UPDATE: I left two more messages for the traffic ticket resolution officer and never heard back so I put a $25 check in the mail. The next day he called me. C’est la vie!
Two weeks ago I got a $25 parking ticket for leaving a friend’s car overnight on a street when there was street sweeping. I’ve spent at least two hours fighting it and am ready to give up.
I had parked around the corner from my house on a side street because construction prohibited leaving the car directly in front or to the side of my house, my first two choices. I didn’t notice the street sweeping sign posted the day before (in this small town they prop up temporary signs on the ground instead of affixing permanent signs to a pole). I found the ticket the next day. Drat!
I considered paying it but felt wronged. How was I supposed to know not to park there? Even if I had seen a sign, where was I supposed to park?
I contested the ticket online and made a note on the back of the ticket. Hearing nothing a week later, I called the city’s traffic enforcement office. Ring…ring…ring. No answer. I found another number and called that with similar results. The next day I found a third number and got a live person at the police department, who told me to call the treasurer’s office. The woman at the treasurer’s office told me they only accepted payment and that I should call the records division, which is where I came upon a woman named Ms. Anderson.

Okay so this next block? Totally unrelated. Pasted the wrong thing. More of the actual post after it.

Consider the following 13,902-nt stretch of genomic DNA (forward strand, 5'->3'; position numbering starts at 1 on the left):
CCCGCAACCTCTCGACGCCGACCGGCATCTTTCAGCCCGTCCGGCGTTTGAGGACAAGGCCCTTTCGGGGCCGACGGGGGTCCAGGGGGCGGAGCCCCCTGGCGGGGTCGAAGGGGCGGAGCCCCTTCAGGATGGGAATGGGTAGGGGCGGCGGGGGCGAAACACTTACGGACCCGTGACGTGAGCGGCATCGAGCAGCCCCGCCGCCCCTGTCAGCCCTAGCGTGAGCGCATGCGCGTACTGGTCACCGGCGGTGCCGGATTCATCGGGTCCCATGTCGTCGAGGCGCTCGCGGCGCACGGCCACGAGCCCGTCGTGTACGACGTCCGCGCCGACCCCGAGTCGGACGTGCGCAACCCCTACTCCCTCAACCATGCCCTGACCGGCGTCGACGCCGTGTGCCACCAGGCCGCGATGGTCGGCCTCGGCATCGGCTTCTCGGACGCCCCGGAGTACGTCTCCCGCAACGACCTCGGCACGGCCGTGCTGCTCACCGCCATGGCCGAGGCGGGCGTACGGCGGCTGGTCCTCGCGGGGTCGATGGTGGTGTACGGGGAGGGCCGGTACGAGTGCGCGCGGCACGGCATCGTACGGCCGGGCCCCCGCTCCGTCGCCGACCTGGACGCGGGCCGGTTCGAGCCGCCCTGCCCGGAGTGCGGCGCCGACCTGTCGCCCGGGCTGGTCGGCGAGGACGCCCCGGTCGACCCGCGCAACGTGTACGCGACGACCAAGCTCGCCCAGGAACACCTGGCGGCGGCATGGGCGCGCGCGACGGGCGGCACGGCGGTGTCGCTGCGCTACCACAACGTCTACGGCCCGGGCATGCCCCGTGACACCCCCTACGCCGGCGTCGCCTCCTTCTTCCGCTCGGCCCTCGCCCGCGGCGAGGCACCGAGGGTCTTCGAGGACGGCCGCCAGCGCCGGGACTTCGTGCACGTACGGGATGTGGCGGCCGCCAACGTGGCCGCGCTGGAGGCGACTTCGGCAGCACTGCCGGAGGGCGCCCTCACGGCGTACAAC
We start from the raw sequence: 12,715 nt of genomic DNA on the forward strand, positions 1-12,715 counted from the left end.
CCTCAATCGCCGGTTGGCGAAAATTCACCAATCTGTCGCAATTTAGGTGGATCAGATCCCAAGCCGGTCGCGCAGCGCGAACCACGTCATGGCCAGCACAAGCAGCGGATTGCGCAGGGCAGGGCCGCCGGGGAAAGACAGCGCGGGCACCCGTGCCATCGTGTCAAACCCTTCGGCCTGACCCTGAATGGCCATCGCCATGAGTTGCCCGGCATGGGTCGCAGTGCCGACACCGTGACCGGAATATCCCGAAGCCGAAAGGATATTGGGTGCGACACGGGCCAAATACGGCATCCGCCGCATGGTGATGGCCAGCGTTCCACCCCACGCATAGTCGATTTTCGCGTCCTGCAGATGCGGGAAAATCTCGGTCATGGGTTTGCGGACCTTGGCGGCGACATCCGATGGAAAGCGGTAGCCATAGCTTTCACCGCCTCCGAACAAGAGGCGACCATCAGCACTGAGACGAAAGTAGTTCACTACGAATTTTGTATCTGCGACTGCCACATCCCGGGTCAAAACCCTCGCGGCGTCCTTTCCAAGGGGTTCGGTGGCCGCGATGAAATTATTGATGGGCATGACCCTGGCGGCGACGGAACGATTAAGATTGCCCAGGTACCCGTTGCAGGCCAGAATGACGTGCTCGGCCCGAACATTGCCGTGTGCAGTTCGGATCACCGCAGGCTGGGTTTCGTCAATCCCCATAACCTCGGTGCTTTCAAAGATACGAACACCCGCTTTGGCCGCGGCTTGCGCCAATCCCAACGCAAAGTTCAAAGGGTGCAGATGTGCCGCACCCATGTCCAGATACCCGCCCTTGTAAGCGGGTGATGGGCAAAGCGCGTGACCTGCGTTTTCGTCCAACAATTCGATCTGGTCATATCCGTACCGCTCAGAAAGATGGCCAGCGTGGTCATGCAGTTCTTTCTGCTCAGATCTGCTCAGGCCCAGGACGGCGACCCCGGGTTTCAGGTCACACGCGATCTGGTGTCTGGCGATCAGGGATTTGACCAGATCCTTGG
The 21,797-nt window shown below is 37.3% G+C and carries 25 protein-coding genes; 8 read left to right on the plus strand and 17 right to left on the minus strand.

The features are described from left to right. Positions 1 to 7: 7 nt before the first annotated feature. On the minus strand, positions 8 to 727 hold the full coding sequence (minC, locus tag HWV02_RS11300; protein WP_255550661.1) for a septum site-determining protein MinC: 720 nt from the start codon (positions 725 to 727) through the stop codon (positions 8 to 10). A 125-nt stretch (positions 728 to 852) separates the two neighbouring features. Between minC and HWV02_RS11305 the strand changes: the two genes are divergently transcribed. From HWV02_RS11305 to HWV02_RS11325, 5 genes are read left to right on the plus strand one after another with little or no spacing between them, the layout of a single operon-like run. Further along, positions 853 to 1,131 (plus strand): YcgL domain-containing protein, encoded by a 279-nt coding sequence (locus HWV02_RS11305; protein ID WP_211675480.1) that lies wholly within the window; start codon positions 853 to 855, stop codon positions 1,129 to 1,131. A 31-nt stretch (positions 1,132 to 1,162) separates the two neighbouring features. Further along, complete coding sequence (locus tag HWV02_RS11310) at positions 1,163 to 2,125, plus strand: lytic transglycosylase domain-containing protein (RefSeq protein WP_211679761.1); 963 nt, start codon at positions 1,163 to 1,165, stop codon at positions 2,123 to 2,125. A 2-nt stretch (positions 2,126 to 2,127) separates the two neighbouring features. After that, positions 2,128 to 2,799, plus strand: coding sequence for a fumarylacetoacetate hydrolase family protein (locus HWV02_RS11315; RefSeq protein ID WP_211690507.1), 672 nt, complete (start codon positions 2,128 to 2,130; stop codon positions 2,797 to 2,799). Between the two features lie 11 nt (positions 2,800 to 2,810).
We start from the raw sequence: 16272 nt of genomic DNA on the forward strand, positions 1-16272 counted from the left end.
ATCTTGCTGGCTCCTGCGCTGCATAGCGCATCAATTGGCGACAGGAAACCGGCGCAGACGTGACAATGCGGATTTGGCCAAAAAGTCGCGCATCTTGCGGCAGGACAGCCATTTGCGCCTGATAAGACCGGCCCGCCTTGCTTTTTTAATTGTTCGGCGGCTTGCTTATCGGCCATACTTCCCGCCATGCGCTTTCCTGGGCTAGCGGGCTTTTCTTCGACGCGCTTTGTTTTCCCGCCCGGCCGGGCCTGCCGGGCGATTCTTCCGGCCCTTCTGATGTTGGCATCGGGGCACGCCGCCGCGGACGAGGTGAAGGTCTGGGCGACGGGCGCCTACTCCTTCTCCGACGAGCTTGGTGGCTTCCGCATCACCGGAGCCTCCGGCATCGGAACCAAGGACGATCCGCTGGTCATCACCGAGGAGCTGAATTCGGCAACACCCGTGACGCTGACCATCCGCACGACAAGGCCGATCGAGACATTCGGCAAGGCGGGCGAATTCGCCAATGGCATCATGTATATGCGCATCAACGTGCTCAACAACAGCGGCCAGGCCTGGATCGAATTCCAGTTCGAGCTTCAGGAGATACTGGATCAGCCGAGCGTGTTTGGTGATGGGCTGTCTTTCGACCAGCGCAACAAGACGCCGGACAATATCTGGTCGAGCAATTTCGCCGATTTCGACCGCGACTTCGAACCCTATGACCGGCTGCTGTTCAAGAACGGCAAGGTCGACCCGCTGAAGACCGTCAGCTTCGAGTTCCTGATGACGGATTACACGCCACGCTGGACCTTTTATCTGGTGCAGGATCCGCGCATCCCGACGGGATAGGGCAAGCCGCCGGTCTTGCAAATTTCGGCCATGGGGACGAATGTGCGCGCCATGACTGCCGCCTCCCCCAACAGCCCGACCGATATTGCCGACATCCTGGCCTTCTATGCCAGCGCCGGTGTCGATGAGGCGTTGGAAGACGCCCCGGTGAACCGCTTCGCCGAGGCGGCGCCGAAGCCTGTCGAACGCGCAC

Ms. Anderson was very nice, though confused about my claim that I had contested the ticket online.
“We don’t have any way of contesting tickets online,” she said, causing my stomach to drop. If they had never received my form, I was past the 10-day window to contest the ticket “You have to go in person to contest the summons and get a court date.”
“No, really, I contested it online. I can find the form if you like.”
“Where did you get this ticket?”
“On Earl. Earl and Morton.”
“What is the ticket number?”
“095221? Hold on a second.”
“Did you get this ticket at the airport?”
“Because that number doesn’t match any for tickets we issue. Where did you get this ticket?”
“In Newport. Newport, Rhode Island.”
“This is Newport News, Virginia!”
I was so embarrassed I had been calling the wrong numbers I apologized and hung up. I was also relieved. Maybe my online contest form had gotten to the right person on time.
I searched again for a number to call and found the person who handles ticket disputes, a Mr. David Meyers. I called David and got his voice mail. Message.
It’s been 24 hours and I’ve heard nothing. Should I keep fighting – or just fork over the $25? The fine doubles to $50 if I do not pay it by August 21. I’ve already wasted at least two hours to save $25.